Judge temporarily blocks Trump order to cut funding for sanctuary cities

President+Donald+Trump+at+an+event+celebrating+his+victory+last+year.+On+Tuesday%2C+a+court+temporarily+blocked+the+president%E2%80%99s+executive+order+to+withhold+grants+from+sanctuary+cities.
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Judge temporarily blocks Trump order to cut funding for sanctuary cities

President Donald Trump at an event celebrating his victory last year. On Tuesday, a court temporarily blocked the president’s executive order to withhold grants from sanctuary cities.

President Donald Trump at an event celebrating his victory last year. On Tuesday, a court temporarily blocked the president’s executive order to withhold grants from sanctuary cities.

David Fishman/Daily Senior Staffer

President Donald Trump at an event celebrating his victory last year. On Tuesday, a court temporarily blocked the president’s executive order to withhold grants from sanctuary cities.

David Fishman/Daily Senior Staffer

David Fishman/Daily Senior Staffer

President Donald Trump at an event celebrating his victory last year. On Tuesday, a court temporarily blocked the president’s executive order to withhold grants from sanctuary cities.

Rishika Dugyala, Reporter

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A federal judge in California on Tuesday temporarily blocked President Donald Trump’s executive order to withhold grants from cities that do not comply with federal immigration policies, such as Evanston.

The judge, William H. Orrick, issued a nationwide injunction prohibiting the president from attaching new conditions to federal spending.

“Federal funding that bears no meaningful relationship to immigration enforcement cannot be threatened merely because a jurisdiction chooses an immigration enforcement strategy of which the President disapproves,” Orrick said in his ruling.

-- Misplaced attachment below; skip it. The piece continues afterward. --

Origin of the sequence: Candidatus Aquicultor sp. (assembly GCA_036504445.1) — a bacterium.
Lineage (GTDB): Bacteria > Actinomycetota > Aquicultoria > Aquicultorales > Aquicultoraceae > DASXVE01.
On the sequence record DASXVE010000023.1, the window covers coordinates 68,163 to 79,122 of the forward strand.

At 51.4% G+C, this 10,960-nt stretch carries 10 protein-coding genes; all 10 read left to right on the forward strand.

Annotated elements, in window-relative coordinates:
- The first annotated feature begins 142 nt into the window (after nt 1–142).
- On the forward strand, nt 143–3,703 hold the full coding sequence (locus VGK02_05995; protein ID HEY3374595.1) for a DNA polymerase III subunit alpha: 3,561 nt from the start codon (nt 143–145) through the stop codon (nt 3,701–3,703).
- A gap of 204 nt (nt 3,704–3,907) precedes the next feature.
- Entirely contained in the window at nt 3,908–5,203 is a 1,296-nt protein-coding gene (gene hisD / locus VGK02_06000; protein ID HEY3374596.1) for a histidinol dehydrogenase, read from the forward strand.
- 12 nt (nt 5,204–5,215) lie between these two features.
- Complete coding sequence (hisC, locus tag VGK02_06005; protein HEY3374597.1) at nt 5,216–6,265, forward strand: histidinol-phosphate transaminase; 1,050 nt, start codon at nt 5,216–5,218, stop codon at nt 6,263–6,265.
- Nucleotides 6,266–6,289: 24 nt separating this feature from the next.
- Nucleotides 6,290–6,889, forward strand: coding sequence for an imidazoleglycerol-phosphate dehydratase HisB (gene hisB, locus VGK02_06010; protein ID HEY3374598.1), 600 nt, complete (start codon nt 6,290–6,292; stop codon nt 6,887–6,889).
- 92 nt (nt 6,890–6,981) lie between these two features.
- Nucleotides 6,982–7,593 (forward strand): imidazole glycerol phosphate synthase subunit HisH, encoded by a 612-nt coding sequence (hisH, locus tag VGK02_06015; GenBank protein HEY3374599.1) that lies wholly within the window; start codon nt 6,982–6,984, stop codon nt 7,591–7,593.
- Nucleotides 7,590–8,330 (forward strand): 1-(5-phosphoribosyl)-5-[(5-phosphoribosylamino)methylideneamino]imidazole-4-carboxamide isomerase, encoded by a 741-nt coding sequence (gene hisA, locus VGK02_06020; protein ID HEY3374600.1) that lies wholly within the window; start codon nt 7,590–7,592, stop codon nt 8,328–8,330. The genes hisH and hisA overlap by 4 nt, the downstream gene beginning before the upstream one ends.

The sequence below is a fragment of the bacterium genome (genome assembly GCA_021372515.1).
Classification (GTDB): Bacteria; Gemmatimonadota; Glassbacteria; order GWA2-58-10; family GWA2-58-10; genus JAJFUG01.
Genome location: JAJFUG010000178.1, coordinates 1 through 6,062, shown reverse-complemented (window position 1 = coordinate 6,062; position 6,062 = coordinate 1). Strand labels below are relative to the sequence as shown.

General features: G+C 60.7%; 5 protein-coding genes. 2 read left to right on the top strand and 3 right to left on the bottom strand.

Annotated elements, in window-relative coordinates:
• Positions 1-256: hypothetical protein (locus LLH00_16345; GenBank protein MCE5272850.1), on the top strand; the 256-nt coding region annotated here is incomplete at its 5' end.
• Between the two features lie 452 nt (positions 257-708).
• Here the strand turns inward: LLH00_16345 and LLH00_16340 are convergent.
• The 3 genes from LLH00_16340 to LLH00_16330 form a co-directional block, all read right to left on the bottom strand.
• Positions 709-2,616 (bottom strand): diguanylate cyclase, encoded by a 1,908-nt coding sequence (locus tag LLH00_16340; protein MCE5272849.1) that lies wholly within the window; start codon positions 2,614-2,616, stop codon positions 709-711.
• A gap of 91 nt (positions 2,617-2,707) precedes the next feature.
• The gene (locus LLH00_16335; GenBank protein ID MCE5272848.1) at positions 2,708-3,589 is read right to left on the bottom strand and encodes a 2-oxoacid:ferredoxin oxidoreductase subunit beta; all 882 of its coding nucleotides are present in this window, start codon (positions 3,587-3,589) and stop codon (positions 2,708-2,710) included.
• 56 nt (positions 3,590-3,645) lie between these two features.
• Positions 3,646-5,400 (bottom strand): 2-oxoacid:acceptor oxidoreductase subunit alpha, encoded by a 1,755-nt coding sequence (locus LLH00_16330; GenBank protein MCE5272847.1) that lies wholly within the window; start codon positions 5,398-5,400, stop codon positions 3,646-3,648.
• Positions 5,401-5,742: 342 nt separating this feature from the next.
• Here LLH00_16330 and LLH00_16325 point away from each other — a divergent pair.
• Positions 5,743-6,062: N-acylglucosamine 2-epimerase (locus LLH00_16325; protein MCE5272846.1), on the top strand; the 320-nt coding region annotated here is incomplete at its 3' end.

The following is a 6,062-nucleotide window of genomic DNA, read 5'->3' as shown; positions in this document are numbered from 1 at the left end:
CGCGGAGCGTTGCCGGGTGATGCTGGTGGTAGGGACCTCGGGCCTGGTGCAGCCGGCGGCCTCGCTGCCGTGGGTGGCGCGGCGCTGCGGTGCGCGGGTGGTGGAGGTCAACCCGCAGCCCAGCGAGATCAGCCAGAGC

The decision will hold as the lawsuits — brought by San Francisco and Santa Clara County — move through court. About 34 other local governments across the country filed arguments supporting the suit, including Cook County.

The local governments’ victory could help reinforce sanctuary policies nationwide, including in Evanston.

Evanston became a sanctuary city after approving a “welcoming city” ordinance in December, which prohibited city officials and police officers from asking for a resident’s legal status unless required by state law or court.

In January, Evanston Township High School and Evanston/Skokie School District 65 also unanimously passed “safe haven” resolutions prohibiting school officials from asking a student’s or parent’s legal status unless required by court.

After Trump signed his initial order to pull funding from sanctuary cities Jan. 25, Mayor Elizabeth Tisdahl issued a statement standing behind the city’s new ordinance and sanctuary status.

“I support the rights of all our residents, including immigrants, to live their lives in our community safely and without fear,” Tisdahl said in the statement. “The City of Evanston … will continue to work to welcome all people to our community.”

Though Tuesday’s injunction halted the Trump administration’s attempt to cut off aid, it does not prevent the government from designating cities as “sanctuaries.” The administration can also continue to enforce conditions for federal grants if they already exist.

Email: rishikadugyala2019@u.northwestern.edu
Twitter: @rdugyala822

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